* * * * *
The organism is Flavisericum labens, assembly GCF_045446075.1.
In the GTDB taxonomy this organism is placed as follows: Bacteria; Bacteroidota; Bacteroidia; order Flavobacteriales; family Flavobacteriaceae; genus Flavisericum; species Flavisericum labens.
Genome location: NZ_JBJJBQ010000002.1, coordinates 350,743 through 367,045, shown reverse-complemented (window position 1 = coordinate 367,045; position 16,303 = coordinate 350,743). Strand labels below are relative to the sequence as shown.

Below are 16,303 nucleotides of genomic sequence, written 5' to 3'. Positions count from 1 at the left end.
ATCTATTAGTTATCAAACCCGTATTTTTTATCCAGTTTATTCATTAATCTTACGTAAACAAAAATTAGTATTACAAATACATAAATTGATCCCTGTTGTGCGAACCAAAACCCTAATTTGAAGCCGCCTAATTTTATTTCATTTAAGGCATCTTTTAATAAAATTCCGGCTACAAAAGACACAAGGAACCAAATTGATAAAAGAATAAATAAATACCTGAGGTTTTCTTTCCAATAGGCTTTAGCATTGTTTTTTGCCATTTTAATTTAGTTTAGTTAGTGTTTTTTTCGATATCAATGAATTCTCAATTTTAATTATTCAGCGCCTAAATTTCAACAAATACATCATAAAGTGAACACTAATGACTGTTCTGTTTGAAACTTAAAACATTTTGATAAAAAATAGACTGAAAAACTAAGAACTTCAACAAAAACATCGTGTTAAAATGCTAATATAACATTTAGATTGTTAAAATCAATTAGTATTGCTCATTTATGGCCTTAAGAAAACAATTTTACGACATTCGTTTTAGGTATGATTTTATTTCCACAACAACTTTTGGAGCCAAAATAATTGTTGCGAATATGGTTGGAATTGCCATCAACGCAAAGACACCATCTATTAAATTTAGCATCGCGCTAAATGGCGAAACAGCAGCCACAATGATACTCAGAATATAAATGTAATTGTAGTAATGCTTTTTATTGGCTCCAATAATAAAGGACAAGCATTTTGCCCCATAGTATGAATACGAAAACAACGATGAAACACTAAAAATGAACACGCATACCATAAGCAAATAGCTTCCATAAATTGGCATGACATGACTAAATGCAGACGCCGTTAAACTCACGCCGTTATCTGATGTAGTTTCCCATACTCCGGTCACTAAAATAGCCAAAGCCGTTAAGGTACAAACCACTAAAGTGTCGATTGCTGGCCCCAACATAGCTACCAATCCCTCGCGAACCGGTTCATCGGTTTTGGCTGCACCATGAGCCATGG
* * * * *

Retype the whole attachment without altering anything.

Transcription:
The organism is Flavisericum labens, assembly GCF_045446075.1.
In the GTDB taxonomy this organism is placed as follows: Bacteria; Bacteroidota; Bacteroidia; order Flavobacteriales; family Flavobacteriaceae; genus Flavisericum; species Flavisericum labens.
Genome location: NZ_JBJJBQ010000002.1, coordinates 350,743 through 367,045, shown reverse-complemented (window position 1 = coordinate 367,045; position 16,303 = coordinate 350,743). Strand labels below are relative to the sequence as shown.

Below are 16,303 nucleotides of genomic sequence, written 5' to 3'. Positions count from 1 at the left end.
ATCTATTAGTTATCAAACCCGTATTTTTTATCCAGTTTATTCATTAATCTTACGTAAACAAAAATTAGTATTACAAATACATAAATTGATCCCTGTTGTGCGAACCAAAACCCTAATTTGAAGCCGCCTAATTTTATTTCATTTAAGGCATCTTTTAATAAAATTCCGGCTACAAAAGACACAAGGAACCAAATTGATAAAAGAATAAATAAATACCTGAGGTTTTCTTTCCAATAGGCTTTAGCATTGTTTTTTGCCATTTTAATTTAGTTTAGTTAGTGTTTTTTTCGATATCAATGAATTCTCAATTTTAATTATTCAGCGCCTAAATTTCAACAAATACATCATAAAGTGAACACTAATGACTGTTCTGTTTGAAACTTAAAACATTTTGATAAAAAATAGACTGAAAAACTAAGAACTTCAACAAAAACATCGTGTTAAAATGCTAATATAACATTTAGATTGTTAAAATCAATTAGTATTGCTCATTTATGGCCTTAAGAAAACAATTTTACGACATTCGTTTTAGGTATGATTTTATTTCCACAACAACTTTTGGAGCCAAAATAATTGTTGCGAATATGGTTGGAATTGCCATCAACGCAAAGACACCATCTATTAAATTTAGCATCGCGCTAAATGGCGAAACAGCAGCCACAATGATACTCAGAATATAAATGTAATTGTAGTAATGCTTTTTATTGGCTCCAATAATAAAGGACAAGCATTTTGCCCCATAGTATGAATACGAAAACAACGATGAAACACTAAAAATGAACACGCATACCATAAGCAAATAGCTTCCATAAATTGGCATGACATGACTAAATGCAGACGCCGTTAAACTCACGCCGTTATCTGATGTAGTTTCCCATACTCCGGTCACTAAAATAGCCAAAGCCGTTAAGGTACAAACCACTAAAGTGTCGATTGCTGGCCCCAACATAGCTACCAATCCCTCGCGAACCGGTTCATCGGTTTTGGCTGCACCATGAGCCATGG